U.S. Poverty Numbers Continue to Decline, Researchers Find

A more accurate measure of the poverty rate, based on how much people consume, highlights the dramatic decline in poverty over the past four decades, a fact that is missed by the official government poverty numbers. This can be visualized in a new poverty dashboard developed by professors James Sullivan of the University of Notre Dame and Bruce Meyer of the Harris School of Public Policy at the University of Chicago. The online tool compares data over the past 50 years from their pioneering new poverty measure as well as poverty figures from the U.S. Census Bureau.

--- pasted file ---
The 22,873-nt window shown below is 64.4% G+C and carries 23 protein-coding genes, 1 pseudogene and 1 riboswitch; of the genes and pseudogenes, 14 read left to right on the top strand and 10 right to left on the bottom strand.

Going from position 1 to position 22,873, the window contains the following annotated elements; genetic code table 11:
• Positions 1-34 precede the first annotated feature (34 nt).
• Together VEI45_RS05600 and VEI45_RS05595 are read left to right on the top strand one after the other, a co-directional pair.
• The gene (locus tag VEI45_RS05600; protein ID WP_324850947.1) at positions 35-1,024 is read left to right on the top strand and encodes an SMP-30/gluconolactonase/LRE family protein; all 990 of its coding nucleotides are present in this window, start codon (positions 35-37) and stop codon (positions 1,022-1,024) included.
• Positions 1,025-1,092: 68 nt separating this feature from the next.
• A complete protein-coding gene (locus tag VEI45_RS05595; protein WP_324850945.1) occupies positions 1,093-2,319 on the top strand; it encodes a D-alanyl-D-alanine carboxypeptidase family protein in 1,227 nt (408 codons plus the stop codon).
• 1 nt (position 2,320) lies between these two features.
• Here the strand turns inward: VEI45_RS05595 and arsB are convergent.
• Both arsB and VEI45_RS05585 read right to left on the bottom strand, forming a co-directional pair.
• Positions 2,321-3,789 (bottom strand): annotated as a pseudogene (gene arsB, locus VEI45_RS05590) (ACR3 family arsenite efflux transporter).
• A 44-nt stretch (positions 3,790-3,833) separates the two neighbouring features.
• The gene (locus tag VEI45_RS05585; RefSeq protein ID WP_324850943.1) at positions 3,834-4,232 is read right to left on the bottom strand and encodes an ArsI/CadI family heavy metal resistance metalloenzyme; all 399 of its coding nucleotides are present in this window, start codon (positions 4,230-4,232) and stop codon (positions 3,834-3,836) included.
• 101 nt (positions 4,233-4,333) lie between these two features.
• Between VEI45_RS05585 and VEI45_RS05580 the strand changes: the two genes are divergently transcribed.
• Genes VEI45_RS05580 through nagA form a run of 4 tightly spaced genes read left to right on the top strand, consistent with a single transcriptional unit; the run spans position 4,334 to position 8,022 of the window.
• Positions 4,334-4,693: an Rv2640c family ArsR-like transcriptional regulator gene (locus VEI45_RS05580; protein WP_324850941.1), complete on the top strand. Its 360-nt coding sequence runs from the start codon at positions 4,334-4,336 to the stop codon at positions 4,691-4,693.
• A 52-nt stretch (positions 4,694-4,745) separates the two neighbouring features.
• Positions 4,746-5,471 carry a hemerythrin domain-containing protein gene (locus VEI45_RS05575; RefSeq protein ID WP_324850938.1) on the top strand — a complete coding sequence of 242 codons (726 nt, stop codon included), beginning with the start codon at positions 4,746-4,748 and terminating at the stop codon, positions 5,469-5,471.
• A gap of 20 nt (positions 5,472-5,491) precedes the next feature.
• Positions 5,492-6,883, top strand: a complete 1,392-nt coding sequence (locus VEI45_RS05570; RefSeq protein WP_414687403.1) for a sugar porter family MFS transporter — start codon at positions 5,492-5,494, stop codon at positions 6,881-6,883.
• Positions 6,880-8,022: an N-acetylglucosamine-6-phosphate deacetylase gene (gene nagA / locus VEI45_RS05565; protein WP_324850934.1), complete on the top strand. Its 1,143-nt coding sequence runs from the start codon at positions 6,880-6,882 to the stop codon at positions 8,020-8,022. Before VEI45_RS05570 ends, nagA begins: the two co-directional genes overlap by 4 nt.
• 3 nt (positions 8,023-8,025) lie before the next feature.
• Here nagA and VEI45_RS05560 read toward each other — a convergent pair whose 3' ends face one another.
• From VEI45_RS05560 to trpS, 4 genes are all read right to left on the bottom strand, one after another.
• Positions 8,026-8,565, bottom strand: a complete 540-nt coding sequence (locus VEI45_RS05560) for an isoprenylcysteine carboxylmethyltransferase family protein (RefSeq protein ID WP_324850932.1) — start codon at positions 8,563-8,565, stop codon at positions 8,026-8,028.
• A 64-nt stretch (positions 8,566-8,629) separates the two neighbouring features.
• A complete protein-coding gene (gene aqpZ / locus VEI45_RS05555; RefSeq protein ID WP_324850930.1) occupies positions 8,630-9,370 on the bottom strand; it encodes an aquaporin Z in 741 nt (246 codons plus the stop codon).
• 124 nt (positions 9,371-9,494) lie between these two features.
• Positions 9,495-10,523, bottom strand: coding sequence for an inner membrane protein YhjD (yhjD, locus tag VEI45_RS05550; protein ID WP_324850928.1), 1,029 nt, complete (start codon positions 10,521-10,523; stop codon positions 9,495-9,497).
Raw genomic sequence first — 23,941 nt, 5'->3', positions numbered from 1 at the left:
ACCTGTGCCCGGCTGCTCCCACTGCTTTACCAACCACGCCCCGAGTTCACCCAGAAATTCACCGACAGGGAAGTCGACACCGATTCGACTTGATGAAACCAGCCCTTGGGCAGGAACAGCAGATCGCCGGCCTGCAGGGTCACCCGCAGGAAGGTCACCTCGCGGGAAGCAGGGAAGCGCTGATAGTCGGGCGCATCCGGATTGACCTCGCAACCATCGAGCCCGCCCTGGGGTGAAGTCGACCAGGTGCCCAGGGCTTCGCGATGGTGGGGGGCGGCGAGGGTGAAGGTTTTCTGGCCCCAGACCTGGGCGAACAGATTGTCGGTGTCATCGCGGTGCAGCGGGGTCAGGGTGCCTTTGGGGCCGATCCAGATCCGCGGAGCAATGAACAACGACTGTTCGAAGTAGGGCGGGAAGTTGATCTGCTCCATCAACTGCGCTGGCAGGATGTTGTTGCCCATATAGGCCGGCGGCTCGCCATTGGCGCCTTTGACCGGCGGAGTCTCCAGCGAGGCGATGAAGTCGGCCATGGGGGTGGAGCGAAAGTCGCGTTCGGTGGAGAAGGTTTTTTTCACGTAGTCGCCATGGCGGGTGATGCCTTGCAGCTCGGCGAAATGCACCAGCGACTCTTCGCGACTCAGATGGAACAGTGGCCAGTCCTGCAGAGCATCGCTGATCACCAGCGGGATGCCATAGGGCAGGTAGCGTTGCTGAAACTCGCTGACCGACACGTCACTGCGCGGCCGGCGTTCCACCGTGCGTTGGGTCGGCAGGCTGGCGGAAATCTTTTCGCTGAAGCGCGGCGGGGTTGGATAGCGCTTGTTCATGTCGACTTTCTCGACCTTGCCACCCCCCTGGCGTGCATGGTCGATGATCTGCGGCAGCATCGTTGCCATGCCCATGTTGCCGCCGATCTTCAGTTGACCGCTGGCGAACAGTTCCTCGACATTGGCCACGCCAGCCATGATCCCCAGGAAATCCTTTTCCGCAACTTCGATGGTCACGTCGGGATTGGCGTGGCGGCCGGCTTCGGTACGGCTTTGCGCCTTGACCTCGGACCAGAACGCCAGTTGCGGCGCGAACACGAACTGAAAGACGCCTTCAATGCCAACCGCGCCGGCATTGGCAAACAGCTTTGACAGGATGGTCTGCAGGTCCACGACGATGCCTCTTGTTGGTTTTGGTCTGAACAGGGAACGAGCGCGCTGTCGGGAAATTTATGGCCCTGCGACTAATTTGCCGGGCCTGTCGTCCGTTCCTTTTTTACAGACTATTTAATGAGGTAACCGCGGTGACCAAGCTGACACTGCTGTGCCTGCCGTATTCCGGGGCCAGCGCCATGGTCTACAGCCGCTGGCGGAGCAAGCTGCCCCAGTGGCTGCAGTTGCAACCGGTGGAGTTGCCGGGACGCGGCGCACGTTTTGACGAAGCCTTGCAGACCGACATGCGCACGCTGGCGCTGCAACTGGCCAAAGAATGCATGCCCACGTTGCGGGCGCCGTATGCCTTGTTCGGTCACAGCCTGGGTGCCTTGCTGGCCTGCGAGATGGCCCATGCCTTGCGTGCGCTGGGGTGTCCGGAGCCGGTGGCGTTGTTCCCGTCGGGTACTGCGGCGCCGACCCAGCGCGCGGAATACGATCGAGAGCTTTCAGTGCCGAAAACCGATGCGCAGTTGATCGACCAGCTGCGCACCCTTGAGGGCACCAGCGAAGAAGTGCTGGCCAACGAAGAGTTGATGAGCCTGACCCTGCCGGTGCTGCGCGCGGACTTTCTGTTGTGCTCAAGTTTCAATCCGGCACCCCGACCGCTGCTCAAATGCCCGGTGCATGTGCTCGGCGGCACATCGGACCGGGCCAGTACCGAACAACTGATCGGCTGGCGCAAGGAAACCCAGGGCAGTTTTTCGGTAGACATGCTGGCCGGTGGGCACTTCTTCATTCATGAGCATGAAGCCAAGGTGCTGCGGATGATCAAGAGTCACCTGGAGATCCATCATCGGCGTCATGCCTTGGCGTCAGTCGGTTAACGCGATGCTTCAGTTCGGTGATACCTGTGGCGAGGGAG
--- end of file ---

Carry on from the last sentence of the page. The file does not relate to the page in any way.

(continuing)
The dashboard shows that between 1980 and 2017, the share of people consuming less than the standard of living of the 1980 official government poverty level fell from 13.0 to 2.8 percent, while the official poverty rate fell to only 12.3 percent over that period. This year’s figures show that 0.2 percentage points of that decline in consumption poverty occurred between 2016 and 2017.

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November 1, 2018

Health and SocietyCollege of Arts and LettersDigest202DiversityEconomicsJames SullivanPovertyResearchService